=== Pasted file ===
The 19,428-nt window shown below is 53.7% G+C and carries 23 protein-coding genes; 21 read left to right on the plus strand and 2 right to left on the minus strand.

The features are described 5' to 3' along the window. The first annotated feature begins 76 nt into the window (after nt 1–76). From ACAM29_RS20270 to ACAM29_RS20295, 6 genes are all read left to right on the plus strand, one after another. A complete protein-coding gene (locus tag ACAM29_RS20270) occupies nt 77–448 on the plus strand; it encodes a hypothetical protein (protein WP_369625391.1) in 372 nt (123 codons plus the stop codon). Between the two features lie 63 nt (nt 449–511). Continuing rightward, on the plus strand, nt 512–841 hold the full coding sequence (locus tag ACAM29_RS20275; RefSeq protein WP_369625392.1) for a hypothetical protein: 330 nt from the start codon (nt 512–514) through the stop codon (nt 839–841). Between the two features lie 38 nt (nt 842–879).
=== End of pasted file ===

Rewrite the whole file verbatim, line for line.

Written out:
The 19,428-nt window shown below is 53.7% G+C and carries 23 protein-coding genes; 21 read left to right on the plus strand and 2 right to left on the minus strand.

The features are described 5' to 3' along the window. The first annotated feature begins 76 nt into the window (after nt 1–76). From ACAM29_RS20270 to ACAM29_RS20295, 6 genes are all read left to right on the plus strand, one after another. A complete protein-coding gene (locus tag ACAM29_RS20270) occupies nt 77–448 on the plus strand; it encodes a hypothetical protein (protein WP_369625391.1) in 372 nt (123 codons plus the stop codon). Between the two features lie 63 nt (nt 449–511). Continuing rightward, on the plus strand, nt 512–841 hold the full coding sequence (locus tag ACAM29_RS20275; RefSeq protein WP_369625392.1) for a hypothetical protein: 330 nt from the start codon (nt 512–514) through the stop codon (nt 839–841). Between the two features lie 38 nt (nt 842–879).